U.S. Forces Japan is barring displays of the Confederate flag from its installations, according to USFJ Commander Air Force Lt. Gen. Kevin Schneider.
“The Confederate Battle Flag does not represent the values of U.S. Forces assigned to serve in Japan,” Schneider wrote in a memo, dated July 2. “While I acknowledge some might view it as a symbol of regional pride, many others in our force see it as a painful reminder of the history of hate, bigotry, treason, and devaluation of humanity that it represents.”
“Regardless of perspective, one thing is clear: it has the power to inflame feelings of racial division. We cannot and will not tolerate a symbol that incites this sort of division among us.”
The memo, which was released on July 13, directs commanders to identify and ensure the removal of all displays of the Confederate battle flag in work places, common access areas, and other public areas on all USFJ installations.
House appropriators will vote on the measure on Tuesday morning.
Office buildings, individual offices and cubicles, military and government vehicles, aircraft, hangars, conference rooms, bachelor quarters, and the outside of on-installation family housing, and other public areas on base will all be checked for displays of the flag.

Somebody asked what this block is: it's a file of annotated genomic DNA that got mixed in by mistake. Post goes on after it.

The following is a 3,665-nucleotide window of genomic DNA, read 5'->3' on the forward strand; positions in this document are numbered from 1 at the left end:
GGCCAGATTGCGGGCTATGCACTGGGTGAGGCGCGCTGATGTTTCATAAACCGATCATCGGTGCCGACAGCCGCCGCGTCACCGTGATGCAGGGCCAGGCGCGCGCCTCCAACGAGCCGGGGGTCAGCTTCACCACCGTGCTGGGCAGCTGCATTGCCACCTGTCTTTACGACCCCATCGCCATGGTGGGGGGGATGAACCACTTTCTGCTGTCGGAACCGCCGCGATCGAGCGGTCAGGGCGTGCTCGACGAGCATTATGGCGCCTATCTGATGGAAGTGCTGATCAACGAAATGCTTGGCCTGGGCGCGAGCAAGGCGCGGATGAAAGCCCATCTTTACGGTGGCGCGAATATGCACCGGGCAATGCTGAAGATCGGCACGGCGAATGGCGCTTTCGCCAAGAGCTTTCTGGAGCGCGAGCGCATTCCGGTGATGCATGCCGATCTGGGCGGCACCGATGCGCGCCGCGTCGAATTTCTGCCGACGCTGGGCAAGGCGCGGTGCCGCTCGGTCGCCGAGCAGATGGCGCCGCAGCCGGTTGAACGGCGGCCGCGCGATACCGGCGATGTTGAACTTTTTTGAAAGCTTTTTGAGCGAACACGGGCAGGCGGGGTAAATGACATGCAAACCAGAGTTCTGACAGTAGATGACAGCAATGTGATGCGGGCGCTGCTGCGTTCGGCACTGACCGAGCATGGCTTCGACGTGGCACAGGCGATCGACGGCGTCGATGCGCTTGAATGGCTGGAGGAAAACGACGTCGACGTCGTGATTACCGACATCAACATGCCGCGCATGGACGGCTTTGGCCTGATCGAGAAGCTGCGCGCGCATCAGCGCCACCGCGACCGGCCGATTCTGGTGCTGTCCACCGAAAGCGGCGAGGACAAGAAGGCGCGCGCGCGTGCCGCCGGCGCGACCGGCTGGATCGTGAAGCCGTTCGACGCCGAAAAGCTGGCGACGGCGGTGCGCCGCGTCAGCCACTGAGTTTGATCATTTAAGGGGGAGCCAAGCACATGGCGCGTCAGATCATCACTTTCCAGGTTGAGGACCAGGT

The order also applies to clothing or bumper stickers depicting the Confederate flag.
Some exceptions exist, for example in educational, historic, or artistic displays where the flag is shown, so long as it’s not the main image featured in the display.
The military has released similar memos following the death of George Floyd, a Black man prosecutors say was murdered by a white Minneapolis police officer. For example, the memo is nearly identical to another issued by U.S. Forces Korea in June barring all displays of the Confederate flag from USFK installations.
Likewise, the order comes after the Marine Corps became the first service to prohibit displays of the flag in June. Days later, the Navy took a similar action when Chief of Naval Operations Adm. Mike Gilday instructed his staff to start putting together an order to outlaw displays of the flag across the service.
Meanwhile, a draft policy is also in the works at the Pentagon to prohibit the display of the flag in an attempt to keep “the morale of our personnel, good order and discipline within the military ranks and unit cohesion,” per the Associated Press.
The policy has not yet been signed by Secretary of Defense Mark Esper.